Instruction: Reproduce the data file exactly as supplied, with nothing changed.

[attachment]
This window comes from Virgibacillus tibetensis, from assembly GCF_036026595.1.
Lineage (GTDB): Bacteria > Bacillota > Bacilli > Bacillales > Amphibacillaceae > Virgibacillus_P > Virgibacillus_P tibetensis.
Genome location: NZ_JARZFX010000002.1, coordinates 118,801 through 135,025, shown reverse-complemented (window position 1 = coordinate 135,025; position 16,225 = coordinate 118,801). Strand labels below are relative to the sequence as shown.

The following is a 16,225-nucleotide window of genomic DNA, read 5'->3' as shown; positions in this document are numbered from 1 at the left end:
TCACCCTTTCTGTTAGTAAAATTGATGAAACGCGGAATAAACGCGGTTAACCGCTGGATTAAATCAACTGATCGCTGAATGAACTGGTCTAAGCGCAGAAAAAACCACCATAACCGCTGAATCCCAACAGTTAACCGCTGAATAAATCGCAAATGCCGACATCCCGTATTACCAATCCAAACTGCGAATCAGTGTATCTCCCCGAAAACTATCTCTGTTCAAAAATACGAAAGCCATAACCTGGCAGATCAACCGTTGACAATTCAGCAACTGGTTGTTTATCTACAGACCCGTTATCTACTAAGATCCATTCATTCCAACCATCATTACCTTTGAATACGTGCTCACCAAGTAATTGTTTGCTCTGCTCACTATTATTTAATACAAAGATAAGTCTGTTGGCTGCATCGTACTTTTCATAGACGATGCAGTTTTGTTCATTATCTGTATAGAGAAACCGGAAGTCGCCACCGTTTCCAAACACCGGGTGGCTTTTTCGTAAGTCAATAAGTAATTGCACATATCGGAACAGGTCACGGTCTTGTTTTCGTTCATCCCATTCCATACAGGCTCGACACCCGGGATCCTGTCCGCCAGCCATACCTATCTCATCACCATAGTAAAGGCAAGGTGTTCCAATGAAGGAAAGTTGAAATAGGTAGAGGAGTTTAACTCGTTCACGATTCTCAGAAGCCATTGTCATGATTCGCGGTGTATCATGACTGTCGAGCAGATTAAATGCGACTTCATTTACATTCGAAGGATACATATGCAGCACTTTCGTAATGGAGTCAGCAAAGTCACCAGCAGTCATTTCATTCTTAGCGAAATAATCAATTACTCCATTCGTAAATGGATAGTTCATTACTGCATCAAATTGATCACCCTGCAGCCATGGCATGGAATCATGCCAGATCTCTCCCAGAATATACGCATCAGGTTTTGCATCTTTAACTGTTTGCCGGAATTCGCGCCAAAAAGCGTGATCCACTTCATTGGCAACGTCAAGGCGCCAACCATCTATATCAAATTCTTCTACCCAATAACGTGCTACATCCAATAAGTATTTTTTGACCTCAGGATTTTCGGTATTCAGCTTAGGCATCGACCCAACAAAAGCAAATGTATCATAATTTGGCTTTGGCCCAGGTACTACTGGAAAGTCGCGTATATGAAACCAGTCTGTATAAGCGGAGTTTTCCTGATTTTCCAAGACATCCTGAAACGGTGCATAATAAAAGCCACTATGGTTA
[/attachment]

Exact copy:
This window comes from Virgibacillus tibetensis, from assembly GCF_036026595.1.
Lineage (GTDB): Bacteria > Bacillota > Bacilli > Bacillales > Amphibacillaceae > Virgibacillus_P > Virgibacillus_P tibetensis.
Genome location: NZ_JARZFX010000002.1, coordinates 118,801 through 135,025, shown reverse-complemented (window position 1 = coordinate 135,025; position 16,225 = coordinate 118,801). Strand labels below are relative to the sequence as shown.

The following is a 16,225-nucleotide window of genomic DNA, read 5'->3' as shown; positions in this document are numbered from 1 at the left end:
TCACCCTTTCTGTTAGTAAAATTGATGAAACGCGGAATAAACGCGGTTAACCGCTGGATTAAATCAACTGATCGCTGAATGAACTGGTCTAAGCGCAGAAAAAACCACCATAACCGCTGAATCCCAACAGTTAACCGCTGAATAAATCGCAAATGCCGACATCCCGTATTACCAATCCAAACTGCGAATCAGTGTATCTCCCCGAAAACTATCTCTGTTCAAAAATACGAAAGCCATAACCTGGCAGATCAACCGTTGACAATTCAGCAACTGGTTGTTTATCTACAGACCCGTTATCTACTAAGATCCATTCATTCCAACCATCATTACCTTTGAATACGTGCTCACCAAGTAATTGTTTGCTCTGCTCACTATTATTTAATACAAAGATAAGTCTGTTGGCTGCATCGTACTTTTCATAGACGATGCAGTTTTGTTCATTATCTGTATAGAGAAACCGGAAGTCGCCACCGTTTCCAAACACCGGGTGGCTTTTTCGTAAGTCAATAAGTAATTGCACATATCGGAACAGGTCACGGTCTTGTTTTCGTTCATCCCATTCCATACAGGCTCGACACCCGGGATCCTGTCCGCCAGCCATACCTATCTCATCACCATAGTAAAGGCAAGGTGTTCCAATGAAGGAAAGTTGAAATAGGTAGAGGAGTTTAACTCGTTCACGATTCTCAGAAGCCATTGTCATGATTCGCGGTGTATCATGACTGTCGAGCAGATTAAATGCGACTTCATTTACATTCGAAGGATACATATGCAGCACTTTCGTAATGGAGTCAGCAAAGTCACCAGCAGTCATTTCATTCTTAGCGAAATAATCAATTACTCCATTCGTAAATGGATAGTTCATTACTGCATCAAATTGATCACCCTGCAGCCATGGCATGGAATCATGCCAGATCTCTCCCAGAATATACGCATCAGGTTTTGCATCTTTAACTGTTTGCCGGAATTCGCGCCAAAAAGCGTGATCCACTTCATTGGCAACGTCAAGGCGCCAACCATCTATATCAAATTCTTCTACCCAATAACGTGCTACATCCAATAAGTATTTTTTGACCTCAGGATTTTCGGTATTCAGCTTAGGCATCGACCCAACAAAAGCAAATGTATCATAATTTGGCTTTGGCCCAGGTACTACTGGAAAGTCGCGTATATGAAACCAGTCTGTATAAGCGGAGTTTTCCTGATTTTCCAAGACATCCTGAAACGGTGCATAATAAAAGCCACTATGGTTA